“Could be trade goods,” J.B. theorized, running a hand along the satiny finish of a Kalashnikov. He took a clip from the pile and gently inserted it into the receiver, then worked the bolt to chamber a round. “A man could buy a whole ville with just a couple of these.”
“Or take over a dozen,” Ryan added grimly.
“Why not? Last time he gave M-16 assault rifles to the people he hired to kill us and capture Doc. Mebbe now he plans to carve out an empire…” Ryan didn’t finish the thought, but he could see that everybody else was also reaching the same conclusion. After creating his kingdom, the cyborg would come after Doc and the rest of them again. Only this time, instead of facing four coldhearts, the companions could be facing a bastard army. A real army, hundreds of sec men armed with rapid-fires. They had tangled with something similar in Shiloh, but back then the companions did a nightcreep and used the element of surprise. That would not be the case this time.
“What puzzles me is the use of these coffins,” Doc said, placing aside another full clip. “It is most unlikely that these funeral containers were all that he could obtain to transport the blasters. It seems more likely that—”
“Fireblast, he must have been smuggling them out of someplace,” Ryan said, completing the old man’s thought, rubbing his chin. The last time, the cyborg seemed to have unlimited supplies. But now he was smuggling weapons? The only logical reason why he’d be doing that: the bastard cyborg had more enemies than just the companions.
“All right, everybody grab a spare blaster and some grens,” Ryan announced, taking a loaded AK-47 and sliding the strap over a shoulder. “I want to check out the last few levels of this redoubt, then go outside and find out where we are.”
“And then what?” Mildred asked, filling her pockets with spare ammo clips. “Should we send all of this stuff on another one-way trip to nowhere like the last batch?”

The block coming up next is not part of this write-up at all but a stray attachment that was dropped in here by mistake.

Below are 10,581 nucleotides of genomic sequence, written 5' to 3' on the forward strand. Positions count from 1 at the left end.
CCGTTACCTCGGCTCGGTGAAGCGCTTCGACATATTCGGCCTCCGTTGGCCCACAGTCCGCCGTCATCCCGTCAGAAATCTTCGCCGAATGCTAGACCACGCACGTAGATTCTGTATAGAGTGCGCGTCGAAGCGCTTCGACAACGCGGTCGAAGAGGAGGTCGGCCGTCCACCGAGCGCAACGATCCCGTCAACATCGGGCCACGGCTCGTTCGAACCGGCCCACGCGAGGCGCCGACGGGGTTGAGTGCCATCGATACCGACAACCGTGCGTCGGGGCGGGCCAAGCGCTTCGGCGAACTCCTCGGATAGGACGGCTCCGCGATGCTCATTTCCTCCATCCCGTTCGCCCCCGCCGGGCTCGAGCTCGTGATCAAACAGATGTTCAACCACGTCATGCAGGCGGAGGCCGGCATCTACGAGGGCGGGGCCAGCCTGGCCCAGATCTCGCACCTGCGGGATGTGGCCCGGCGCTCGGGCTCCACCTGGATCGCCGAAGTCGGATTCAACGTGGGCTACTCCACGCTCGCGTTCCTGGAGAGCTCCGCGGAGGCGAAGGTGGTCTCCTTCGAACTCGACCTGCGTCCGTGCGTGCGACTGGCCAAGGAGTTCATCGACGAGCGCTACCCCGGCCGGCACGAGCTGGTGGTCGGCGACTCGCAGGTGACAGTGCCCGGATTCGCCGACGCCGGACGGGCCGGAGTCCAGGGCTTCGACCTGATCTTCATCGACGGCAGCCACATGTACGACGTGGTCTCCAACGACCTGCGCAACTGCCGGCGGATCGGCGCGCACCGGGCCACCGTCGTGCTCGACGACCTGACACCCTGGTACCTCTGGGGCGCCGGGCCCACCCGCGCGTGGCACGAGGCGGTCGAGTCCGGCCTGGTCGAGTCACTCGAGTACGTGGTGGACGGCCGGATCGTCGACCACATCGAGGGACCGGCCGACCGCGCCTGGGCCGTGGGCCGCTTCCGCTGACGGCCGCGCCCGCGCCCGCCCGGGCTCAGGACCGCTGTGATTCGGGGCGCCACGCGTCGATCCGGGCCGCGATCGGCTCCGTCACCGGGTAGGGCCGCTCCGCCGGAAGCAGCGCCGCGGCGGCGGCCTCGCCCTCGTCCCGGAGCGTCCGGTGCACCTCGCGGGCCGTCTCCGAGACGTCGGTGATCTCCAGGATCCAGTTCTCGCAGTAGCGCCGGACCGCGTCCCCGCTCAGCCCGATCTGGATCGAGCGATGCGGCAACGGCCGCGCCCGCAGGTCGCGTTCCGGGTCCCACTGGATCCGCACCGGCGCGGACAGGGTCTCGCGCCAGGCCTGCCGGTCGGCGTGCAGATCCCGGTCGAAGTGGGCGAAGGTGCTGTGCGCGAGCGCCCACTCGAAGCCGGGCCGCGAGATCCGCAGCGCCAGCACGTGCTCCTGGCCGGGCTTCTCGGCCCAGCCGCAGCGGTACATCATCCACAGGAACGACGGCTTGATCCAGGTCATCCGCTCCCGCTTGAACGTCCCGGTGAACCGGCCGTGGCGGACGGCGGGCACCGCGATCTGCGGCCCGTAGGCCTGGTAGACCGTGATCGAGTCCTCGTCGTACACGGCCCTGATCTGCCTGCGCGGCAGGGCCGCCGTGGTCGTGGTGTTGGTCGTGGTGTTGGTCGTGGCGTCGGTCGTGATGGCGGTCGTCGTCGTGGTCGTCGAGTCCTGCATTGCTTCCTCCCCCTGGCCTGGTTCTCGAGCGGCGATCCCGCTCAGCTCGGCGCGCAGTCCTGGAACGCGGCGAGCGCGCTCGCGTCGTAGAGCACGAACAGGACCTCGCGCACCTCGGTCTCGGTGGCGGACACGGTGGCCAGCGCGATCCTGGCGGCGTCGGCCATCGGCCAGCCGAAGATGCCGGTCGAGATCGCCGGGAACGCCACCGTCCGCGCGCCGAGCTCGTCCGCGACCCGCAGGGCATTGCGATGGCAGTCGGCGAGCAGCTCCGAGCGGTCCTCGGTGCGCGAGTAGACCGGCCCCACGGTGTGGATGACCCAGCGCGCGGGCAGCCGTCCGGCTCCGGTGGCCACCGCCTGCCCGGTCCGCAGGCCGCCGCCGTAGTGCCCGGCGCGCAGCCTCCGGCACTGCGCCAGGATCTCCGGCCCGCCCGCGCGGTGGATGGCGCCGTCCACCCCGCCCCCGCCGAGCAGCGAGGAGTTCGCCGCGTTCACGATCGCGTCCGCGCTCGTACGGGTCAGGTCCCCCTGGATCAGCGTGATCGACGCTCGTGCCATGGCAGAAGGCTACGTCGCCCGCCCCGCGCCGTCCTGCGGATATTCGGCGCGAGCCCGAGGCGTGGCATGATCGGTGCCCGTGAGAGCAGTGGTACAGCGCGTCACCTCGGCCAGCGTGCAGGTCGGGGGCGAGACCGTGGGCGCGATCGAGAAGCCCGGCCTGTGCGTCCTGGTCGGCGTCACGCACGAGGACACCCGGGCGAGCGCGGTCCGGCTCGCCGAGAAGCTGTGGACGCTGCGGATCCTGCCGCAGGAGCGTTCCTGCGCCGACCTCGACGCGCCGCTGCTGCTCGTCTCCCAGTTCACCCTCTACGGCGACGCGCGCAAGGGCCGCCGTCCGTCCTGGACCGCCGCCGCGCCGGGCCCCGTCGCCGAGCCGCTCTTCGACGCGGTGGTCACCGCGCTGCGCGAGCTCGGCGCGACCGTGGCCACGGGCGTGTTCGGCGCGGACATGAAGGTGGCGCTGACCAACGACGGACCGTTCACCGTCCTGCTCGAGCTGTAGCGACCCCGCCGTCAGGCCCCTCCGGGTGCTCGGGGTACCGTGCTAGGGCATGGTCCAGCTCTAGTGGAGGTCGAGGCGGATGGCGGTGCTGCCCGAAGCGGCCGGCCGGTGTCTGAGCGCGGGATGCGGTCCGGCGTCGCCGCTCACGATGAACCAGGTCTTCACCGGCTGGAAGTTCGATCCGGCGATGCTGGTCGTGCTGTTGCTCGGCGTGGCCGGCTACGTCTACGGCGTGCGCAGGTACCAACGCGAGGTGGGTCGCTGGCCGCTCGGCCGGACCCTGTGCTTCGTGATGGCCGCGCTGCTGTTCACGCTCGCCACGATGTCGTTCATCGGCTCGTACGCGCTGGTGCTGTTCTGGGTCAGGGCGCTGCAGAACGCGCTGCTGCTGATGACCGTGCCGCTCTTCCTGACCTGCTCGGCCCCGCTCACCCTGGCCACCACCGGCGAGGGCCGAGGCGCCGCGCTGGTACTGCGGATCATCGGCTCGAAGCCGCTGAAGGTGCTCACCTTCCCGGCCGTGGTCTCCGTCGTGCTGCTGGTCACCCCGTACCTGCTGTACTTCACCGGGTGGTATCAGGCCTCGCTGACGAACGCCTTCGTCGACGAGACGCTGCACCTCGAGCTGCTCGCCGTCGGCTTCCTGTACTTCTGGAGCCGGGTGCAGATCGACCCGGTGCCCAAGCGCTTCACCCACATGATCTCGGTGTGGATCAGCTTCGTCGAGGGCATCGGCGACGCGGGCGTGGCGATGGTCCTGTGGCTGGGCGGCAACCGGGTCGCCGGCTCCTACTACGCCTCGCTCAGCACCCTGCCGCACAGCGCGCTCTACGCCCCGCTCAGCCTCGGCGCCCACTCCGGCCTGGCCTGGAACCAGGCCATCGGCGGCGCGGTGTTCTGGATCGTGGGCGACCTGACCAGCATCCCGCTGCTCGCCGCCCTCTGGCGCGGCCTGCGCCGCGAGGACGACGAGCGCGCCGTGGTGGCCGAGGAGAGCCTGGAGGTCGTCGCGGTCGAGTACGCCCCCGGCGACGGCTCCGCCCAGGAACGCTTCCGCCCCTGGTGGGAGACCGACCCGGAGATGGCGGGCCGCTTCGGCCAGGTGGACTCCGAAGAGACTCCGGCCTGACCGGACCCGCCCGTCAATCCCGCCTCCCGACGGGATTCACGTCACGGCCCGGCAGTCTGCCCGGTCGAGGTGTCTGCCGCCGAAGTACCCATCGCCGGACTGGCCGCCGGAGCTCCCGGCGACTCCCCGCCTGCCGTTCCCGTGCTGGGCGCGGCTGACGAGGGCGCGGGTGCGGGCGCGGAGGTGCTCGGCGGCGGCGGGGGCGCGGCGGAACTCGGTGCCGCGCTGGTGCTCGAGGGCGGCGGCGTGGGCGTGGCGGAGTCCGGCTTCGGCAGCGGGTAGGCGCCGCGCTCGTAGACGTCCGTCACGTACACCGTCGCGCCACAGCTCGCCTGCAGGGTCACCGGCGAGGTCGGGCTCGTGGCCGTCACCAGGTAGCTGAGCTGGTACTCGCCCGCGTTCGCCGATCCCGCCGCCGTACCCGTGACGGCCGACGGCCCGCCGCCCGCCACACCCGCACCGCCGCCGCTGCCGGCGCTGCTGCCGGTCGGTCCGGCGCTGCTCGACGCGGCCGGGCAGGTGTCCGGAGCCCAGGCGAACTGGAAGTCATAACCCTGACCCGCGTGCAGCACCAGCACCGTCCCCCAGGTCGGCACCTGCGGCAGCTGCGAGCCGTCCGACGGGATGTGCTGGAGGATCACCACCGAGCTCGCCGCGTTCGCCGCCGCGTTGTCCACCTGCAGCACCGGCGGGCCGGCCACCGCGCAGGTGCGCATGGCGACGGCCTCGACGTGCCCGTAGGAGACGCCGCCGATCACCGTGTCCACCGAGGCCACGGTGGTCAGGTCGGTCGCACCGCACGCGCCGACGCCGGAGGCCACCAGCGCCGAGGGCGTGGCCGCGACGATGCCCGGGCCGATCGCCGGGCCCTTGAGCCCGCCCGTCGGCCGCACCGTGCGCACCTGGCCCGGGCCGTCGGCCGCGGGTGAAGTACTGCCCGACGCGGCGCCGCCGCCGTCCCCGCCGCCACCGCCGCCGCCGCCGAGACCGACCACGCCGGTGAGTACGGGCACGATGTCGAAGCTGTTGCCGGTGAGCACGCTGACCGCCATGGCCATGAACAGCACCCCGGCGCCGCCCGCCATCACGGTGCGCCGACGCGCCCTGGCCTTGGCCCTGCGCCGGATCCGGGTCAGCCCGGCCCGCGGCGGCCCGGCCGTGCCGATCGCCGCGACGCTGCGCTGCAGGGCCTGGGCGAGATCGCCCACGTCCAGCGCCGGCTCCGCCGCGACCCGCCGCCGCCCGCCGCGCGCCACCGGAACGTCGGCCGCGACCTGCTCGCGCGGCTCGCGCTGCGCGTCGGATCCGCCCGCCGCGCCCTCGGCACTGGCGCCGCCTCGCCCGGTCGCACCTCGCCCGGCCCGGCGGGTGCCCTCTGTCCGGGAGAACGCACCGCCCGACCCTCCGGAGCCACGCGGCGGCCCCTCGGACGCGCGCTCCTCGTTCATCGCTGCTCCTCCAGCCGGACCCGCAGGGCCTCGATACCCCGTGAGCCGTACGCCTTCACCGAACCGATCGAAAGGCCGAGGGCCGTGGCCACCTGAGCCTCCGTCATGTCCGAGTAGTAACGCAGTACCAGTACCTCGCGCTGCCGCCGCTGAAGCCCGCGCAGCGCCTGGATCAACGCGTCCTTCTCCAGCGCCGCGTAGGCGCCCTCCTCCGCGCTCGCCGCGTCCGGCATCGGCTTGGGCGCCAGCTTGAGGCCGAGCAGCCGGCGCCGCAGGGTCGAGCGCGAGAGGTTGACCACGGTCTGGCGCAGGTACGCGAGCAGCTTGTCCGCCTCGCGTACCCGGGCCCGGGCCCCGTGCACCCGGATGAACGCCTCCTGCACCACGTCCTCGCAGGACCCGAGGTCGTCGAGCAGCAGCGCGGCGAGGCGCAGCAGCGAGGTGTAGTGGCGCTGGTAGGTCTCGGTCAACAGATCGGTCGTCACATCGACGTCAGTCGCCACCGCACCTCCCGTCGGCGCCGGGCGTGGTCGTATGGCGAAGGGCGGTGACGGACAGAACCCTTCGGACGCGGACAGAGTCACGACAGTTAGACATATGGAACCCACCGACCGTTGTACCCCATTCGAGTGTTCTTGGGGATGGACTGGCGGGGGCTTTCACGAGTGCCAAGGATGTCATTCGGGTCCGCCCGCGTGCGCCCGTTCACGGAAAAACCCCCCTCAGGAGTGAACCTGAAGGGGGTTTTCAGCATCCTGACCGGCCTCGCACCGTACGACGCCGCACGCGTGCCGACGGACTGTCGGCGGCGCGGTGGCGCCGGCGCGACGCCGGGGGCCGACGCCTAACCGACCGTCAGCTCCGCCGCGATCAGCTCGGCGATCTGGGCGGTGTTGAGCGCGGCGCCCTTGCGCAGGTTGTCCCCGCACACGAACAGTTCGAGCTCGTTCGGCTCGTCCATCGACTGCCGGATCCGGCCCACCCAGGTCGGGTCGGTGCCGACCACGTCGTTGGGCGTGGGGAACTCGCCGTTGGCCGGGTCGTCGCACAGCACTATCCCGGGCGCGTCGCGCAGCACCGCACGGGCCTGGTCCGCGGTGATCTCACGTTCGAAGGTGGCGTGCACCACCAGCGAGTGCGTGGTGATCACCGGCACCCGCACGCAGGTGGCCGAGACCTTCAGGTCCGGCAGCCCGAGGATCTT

But before the Deathlands warrior could respond, the soft pattering sound came again, closer this time and from directly above them. As the companions looked curiously upward, the ceiling shimmered like a heat mirage in the desert and a dark figure came into view. Eight metal legs extended from a globular body with red crystal eyes on the front and a stubby little weapon of some kind mounted on the side.
“Droid!” Ryan cursed, diving to the side as he cut loose with a long burst from the Kalashnikov.
The stuttering stream of AP rounds hammered the machine, doing scant damage. Then the scuttling droid fired back, a sizzling energy beam from the tiny weapon hitting Ryan directly in the chest.
A soft, dry wind blew over the weedy landscape, carrying the faint smell of salt. High in the sky above Nevada, dark purple clouds rumbled ominously and sheet lightning flashed brightly, momentarily parting the roiling cover to expose a fiery orange sky.
Lumbering out of the bushes, the monster slid down the steep clay bank and landed with a splash in the shallow river. Standing ten feet tall, the colossal griz bear studied the rushing water. The river was quite shallow in that area of the forest, no more than a few feet deep. Huge boulders jutted from the churning surface, the spray creating a shimmering rainbow above the flow. Wiggling through the rocky shallows were big silvery trout, golden salmon and huge schools of bright-orange sunfish resembling underwater fire. In the deeper parts black-hued catfish wiggled along the bottom eating everything they encountered without prejudice. They smelled odd, and the bear consumed them only when there was nothing else available.